As the Chinese government's effective response to the novel coronavirus outbreak has injected confidence into the business community, China's economy is expected to rebound rapidly after the epidemic, said Tan Kok Wai, the Malaysian government's special envoy to China.
"China will rebound rapidly after the novel coronavirus outbreak burns itself out, because we are talking about a huge economy that is essential to the world's supply chain and in the long run this outbreak will seem to have a smaller and smaller impact," Tan told Xinhua in an interview on Friday.
Tan praised the Chinese government's effective handling of the outbreak. Its efforts to mobilize resources to do everything from learning about the nature of the virus to the rapid construction of hospitals for those infected are a clear testament to the resilience of the Chinese government in doing what is right for the country, he said.
More importantly are the implications for the economy from these solid responses, as that will build the confidence of the business community and push everyone from small businesses to state-owned companies to move beyond this temporary problem, he said.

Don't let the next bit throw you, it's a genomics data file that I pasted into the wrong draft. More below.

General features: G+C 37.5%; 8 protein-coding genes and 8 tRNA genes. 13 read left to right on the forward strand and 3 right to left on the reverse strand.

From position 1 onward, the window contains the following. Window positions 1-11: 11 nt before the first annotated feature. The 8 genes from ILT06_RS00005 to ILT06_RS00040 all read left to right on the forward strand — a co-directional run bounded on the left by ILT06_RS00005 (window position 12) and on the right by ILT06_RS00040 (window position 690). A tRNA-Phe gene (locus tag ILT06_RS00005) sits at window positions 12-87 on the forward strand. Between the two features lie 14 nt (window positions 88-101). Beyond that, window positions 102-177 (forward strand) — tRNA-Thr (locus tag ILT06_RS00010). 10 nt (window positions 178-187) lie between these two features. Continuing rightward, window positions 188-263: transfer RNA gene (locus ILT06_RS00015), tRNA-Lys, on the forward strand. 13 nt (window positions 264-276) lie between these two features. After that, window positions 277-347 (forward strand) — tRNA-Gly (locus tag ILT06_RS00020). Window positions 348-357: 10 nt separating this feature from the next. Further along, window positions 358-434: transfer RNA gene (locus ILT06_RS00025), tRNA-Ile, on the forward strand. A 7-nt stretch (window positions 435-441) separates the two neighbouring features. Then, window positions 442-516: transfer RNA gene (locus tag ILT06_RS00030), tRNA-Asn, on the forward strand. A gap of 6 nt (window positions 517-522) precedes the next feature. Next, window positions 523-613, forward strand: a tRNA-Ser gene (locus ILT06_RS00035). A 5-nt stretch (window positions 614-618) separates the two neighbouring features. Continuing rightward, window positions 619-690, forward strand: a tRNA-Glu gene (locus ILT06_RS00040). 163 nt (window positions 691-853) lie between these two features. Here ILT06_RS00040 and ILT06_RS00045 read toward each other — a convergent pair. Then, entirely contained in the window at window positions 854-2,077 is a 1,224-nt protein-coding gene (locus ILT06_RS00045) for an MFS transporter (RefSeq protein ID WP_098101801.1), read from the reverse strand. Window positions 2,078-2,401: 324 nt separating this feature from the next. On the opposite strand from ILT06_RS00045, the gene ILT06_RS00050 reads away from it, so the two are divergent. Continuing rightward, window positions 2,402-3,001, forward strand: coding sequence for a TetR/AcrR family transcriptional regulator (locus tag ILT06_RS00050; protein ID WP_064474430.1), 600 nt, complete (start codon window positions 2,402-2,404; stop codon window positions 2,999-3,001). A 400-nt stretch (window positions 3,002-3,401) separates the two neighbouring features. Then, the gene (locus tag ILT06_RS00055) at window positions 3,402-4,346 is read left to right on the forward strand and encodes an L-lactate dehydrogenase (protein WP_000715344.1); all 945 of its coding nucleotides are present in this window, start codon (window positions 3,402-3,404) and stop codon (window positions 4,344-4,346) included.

"The message is clear -- this will pass and it will be back to business as usual," he added.
Tan is also confident that the relations and cooperation between Malaysia and China would emerge as stronger after the outbreak.
China has remained Malaysia's largest trading partner for 11 consecutive years and accounted for 17.2 percent of Malaysia's total trade in 2019. Among the ever-closer cooperation and friendship, the China-Malaysia Year of Culture and Tourism 2020 is expected to bring more Chinese tourists to Malaysia, he said.
"Despite the challenge of the coronavirus outbreak, with the administrative efficiency and capability of the Chinese government, we believe such an obstacle can be overcome in no time and the trade between both nations will recover with a higher peak within reach," he said.
Since the outbreak, Malaysians have expressed genuine concern for the Chinese people, with Malaysian companies sending millions of medical gloves and the Malaysian people collecting aid and materials to be sent over, which demonstrates the strong people-to-people ties between the two countries, he said.
"We are not just friends with China in good times, (but) we will offer whatever help we can in bad times as well," he said.